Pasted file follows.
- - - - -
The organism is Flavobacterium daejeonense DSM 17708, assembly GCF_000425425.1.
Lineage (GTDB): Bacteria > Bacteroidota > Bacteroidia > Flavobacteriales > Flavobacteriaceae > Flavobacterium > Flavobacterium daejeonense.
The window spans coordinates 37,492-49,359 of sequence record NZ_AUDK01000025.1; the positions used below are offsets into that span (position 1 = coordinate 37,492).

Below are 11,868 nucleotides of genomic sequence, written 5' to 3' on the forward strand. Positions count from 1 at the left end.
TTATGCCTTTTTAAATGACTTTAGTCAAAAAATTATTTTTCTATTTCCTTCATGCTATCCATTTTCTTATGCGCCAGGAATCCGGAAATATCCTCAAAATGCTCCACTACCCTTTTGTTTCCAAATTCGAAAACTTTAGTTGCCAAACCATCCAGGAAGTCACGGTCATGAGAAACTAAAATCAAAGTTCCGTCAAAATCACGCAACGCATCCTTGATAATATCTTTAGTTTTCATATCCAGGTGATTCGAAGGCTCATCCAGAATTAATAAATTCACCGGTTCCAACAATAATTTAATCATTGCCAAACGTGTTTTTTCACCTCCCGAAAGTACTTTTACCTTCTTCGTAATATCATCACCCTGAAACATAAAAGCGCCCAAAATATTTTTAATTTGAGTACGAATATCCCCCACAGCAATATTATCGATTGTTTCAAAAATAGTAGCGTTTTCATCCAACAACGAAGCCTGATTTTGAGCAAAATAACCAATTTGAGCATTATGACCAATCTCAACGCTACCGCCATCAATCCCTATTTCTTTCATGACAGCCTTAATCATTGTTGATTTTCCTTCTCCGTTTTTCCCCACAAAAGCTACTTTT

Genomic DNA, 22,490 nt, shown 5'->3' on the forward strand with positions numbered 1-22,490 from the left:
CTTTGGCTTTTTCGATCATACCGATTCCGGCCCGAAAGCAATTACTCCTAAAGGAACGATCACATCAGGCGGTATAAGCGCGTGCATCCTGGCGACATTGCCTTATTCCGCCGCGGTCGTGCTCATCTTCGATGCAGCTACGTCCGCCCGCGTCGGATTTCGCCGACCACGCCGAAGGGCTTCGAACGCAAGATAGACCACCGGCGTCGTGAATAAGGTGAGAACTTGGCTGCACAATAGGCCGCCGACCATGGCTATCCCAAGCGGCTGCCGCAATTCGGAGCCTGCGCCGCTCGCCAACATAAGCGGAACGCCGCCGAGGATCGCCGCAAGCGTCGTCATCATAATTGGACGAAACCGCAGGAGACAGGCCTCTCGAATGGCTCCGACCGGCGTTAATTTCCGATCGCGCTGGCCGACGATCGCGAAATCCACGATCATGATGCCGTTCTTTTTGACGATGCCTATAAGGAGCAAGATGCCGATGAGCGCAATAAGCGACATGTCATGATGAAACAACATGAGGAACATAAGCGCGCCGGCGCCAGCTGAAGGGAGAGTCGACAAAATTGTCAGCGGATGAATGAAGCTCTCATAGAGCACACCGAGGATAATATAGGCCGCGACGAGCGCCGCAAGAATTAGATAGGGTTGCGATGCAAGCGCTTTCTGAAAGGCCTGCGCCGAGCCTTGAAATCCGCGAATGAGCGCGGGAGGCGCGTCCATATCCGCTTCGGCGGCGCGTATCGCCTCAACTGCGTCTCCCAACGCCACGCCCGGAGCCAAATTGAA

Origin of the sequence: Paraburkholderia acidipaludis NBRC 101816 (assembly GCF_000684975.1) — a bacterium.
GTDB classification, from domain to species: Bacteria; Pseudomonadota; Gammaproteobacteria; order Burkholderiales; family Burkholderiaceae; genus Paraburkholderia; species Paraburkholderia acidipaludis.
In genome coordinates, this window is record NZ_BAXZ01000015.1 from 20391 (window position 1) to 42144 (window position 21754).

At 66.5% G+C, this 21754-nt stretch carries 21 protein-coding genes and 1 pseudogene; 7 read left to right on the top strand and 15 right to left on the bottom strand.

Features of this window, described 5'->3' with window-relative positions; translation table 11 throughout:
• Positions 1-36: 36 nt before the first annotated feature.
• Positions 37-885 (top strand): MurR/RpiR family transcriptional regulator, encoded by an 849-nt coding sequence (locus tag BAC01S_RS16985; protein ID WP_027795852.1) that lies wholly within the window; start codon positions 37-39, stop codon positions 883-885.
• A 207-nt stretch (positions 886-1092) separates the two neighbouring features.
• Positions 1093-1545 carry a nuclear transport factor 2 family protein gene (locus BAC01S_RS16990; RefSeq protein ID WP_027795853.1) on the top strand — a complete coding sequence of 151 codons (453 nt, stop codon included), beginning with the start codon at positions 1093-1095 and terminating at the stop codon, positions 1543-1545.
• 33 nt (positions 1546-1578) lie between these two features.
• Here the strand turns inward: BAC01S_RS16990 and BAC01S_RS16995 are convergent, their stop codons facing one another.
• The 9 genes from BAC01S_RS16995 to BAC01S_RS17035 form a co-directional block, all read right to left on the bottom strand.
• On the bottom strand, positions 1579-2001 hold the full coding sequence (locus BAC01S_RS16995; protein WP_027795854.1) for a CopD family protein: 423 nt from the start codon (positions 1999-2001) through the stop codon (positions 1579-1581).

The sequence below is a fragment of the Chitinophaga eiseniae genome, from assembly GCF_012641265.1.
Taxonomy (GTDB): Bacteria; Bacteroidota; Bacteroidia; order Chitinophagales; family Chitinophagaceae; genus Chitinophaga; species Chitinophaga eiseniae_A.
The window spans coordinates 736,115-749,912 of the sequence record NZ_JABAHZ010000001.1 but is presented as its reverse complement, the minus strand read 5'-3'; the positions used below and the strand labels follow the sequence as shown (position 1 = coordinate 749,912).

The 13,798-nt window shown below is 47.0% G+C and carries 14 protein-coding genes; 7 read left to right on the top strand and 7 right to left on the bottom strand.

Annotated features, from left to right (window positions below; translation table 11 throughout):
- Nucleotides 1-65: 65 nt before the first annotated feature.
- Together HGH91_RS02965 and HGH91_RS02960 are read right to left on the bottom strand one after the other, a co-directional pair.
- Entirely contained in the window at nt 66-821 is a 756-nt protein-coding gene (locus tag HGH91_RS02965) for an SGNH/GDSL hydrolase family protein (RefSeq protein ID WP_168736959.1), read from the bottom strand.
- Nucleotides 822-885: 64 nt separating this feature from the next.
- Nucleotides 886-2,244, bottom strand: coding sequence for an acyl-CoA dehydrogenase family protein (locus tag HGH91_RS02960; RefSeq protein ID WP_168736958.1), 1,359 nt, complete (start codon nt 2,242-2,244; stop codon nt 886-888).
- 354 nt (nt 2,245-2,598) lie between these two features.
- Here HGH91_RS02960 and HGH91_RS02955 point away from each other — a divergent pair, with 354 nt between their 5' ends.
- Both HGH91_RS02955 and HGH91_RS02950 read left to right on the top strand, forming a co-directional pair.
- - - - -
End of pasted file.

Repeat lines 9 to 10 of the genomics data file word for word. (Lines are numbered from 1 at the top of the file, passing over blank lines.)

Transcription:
GTDB classification, from domain to species: Bacteria; Pseudomonadota; Gammaproteobacteria; order Burkholderiales; family Burkholderiaceae; genus Paraburkholderia; species Paraburkholderia acidipaludis.
In genome coordinates, this window is record NZ_BAXZ01000015.1 from 20391 (window position 1) to 42144 (window position 21754).